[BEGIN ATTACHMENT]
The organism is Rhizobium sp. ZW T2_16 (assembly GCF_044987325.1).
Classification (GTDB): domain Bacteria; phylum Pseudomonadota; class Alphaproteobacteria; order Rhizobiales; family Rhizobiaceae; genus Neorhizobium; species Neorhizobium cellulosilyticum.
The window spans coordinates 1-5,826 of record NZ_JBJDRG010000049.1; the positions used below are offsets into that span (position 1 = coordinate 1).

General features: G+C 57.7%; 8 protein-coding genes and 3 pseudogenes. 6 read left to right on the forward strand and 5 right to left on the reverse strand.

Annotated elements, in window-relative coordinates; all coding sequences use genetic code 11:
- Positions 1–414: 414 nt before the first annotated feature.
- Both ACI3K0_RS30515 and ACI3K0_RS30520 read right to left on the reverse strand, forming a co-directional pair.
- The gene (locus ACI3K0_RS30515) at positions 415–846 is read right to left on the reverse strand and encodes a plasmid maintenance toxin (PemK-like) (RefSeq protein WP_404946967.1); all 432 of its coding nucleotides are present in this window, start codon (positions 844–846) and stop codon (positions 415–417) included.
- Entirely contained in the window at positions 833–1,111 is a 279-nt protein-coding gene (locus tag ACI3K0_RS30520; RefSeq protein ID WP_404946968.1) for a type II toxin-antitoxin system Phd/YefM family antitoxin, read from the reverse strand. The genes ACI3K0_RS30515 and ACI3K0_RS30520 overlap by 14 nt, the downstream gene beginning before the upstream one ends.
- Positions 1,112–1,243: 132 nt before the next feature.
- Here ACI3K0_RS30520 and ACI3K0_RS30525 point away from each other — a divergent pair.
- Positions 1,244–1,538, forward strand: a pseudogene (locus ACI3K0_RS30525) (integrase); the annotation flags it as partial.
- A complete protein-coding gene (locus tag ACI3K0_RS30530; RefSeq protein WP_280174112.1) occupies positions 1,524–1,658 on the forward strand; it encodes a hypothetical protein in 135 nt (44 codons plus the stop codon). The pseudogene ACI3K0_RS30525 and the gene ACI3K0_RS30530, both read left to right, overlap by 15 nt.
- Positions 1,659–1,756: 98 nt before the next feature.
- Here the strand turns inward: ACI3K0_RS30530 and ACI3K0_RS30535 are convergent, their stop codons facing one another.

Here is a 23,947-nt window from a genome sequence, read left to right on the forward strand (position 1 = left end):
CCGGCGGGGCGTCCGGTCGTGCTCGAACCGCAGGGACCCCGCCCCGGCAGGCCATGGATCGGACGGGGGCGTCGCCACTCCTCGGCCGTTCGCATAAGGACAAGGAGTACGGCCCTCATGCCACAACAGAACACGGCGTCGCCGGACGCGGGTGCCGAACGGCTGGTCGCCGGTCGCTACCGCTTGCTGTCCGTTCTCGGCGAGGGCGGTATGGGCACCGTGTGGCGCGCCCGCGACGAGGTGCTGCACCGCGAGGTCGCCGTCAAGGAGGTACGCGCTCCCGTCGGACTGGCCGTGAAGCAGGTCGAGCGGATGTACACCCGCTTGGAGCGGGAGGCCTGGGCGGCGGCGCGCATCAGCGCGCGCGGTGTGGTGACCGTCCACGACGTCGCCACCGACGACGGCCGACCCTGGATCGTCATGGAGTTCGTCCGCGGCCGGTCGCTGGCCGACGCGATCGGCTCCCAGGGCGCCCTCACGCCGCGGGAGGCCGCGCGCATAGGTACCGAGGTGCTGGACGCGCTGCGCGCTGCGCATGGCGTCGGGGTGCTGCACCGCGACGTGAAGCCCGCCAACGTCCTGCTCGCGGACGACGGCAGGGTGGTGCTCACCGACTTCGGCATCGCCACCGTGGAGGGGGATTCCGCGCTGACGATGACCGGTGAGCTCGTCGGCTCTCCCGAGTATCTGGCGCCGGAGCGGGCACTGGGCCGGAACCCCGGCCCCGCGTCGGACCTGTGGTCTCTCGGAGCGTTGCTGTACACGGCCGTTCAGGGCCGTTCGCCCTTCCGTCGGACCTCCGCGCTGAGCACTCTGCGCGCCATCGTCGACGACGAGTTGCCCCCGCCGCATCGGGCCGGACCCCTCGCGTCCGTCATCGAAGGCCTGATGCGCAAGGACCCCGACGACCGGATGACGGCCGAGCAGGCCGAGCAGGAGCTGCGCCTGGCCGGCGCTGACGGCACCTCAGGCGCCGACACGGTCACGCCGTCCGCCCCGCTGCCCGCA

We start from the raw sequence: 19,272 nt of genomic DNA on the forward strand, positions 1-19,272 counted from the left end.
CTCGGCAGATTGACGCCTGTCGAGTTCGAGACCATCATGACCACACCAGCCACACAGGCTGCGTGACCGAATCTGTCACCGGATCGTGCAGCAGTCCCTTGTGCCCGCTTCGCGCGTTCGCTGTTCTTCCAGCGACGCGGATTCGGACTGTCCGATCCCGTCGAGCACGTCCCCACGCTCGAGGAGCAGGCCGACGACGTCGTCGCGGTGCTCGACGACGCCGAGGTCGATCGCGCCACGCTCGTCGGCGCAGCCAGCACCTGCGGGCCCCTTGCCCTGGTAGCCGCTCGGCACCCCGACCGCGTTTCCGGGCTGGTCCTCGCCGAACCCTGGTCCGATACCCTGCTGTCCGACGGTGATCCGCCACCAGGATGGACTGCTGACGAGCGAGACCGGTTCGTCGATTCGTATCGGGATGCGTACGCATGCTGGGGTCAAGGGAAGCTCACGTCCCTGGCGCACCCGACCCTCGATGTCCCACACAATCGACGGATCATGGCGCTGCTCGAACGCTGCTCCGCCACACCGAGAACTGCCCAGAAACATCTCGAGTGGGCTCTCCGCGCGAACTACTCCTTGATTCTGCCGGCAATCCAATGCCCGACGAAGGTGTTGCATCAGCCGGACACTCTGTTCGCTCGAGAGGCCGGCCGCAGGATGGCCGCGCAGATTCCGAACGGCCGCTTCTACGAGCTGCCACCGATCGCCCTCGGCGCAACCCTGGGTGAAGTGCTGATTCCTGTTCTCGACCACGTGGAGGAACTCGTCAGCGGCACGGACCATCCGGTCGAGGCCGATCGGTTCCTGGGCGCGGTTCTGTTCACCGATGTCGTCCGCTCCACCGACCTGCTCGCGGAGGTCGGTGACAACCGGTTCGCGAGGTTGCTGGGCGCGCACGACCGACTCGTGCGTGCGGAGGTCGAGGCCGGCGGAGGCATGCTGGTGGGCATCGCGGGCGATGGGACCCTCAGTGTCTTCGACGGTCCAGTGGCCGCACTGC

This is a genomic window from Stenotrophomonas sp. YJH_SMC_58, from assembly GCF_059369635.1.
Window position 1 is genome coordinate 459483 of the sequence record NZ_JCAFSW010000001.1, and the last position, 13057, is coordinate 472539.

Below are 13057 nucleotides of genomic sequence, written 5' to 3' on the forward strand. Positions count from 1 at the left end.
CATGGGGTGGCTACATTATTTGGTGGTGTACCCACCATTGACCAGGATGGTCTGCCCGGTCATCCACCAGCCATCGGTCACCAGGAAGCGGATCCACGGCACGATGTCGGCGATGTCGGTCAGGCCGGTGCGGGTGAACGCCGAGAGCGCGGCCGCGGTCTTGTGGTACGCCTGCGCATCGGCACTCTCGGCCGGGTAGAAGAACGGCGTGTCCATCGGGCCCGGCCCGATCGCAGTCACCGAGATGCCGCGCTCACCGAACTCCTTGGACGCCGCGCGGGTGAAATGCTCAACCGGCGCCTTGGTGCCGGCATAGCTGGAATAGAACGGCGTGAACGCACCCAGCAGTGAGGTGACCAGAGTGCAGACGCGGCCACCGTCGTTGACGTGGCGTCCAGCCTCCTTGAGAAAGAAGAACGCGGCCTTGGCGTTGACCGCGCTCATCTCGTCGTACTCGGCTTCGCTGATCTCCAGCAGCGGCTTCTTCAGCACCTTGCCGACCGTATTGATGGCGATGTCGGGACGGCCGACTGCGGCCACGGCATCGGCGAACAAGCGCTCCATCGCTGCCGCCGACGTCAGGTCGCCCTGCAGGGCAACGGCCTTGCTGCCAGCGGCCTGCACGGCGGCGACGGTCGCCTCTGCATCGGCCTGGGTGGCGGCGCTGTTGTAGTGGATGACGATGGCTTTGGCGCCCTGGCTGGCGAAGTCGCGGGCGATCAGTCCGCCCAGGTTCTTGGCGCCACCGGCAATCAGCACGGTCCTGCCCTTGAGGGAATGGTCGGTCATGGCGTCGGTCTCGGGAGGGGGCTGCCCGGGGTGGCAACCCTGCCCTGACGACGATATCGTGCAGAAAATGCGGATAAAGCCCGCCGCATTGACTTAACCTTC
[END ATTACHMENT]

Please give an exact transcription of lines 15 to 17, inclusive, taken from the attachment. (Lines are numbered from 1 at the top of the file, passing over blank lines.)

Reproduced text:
- Here the strand turns inward: ACI3K0_RS30530 and ACI3K0_RS30535 are convergent, their stop codons facing one another.

Here is a 23,947-nt window from a genome sequence, read left to right on the forward strand (position 1 = left end):
CCGGCGGGGCGTCCGGTCGTGCTCGAACCGCAGGGACCCCGCCCCGGCAGGCCATGGATCGGACGGGGGCGTCGCCACTCCTCGGCCGTTCGCATAAGGACAAGGAGTACGGCCCTCATGCCACAACAGAACACGGCGTCGCCGGACGCGGGTGCCGAACGGCTGGTCGCCGGTCGCTACCGCTTGCTGTCCGTTCTCGGCGAGGGCGGTATGGGCACCGTGTGGCGCGCCCGCGACGAGGTGCTGCACCGCGAGGTCGCCGTCAAGGAGGTACGCGCTCCCGTCGGACTGGCCGTGAAGCAGGTCGAGCGGATGTACACCCGCTTGGAGCGGGAGGCCTGGGCGGCGGCGCGCATCAGCGCGCGCGGTGTGGTGACCGTCCACGACGTCGCCACCGACGACGGCCGACCCTGGATCGTCATGGAGTTCGTCCGCGGCCGGTCGCTGGCCGACGCGATCGGCTCCCAGGGCGCCCTCACGCCGCGGGAGGCCGCGCGCATAGGTACCGAGGTGCTGGACGCGCTGCGCGCTGCGCATGGCGTCGGGGTGCTGCACCGCGACGTGAAGCCCGCCAACGTCCTGCTCGCGGACGACGGCAGGGTGGTGCTCACCGACTTCGGCATCGCCACCGTGGAGGGGGATTCCGCGCTGACGATGACCGGTGAGCTCGTCGGCTCTCCCGAGTATCTGGCGCCGGAGCGGGCACTGGGCCGGAACCCCGGCCCCGCGTCGGACCTGTGGTCTCTCGGAGCGTTGCTGTACACGGCCGTTCAGGGCCGTTCGCCCTTCCGTCGGACCTCCGCGCTGAGCACTCTGCGCGCCATCGTCGACGACGAGTTGCCCCCGCCGCATCGGGCCGGACCCCTCGCGTCCGTCATCGAAGGCCTGATGCGCAAGGACCCCGACGACCGGATGACGGCCGAGCAGGCCGAGCAGGAGCTGCGCCTGGCCGGCGCTGACGGCACCTCAGGCGCCGACACGGTCACGCCGTCCGCCCCGCTGCCCGCA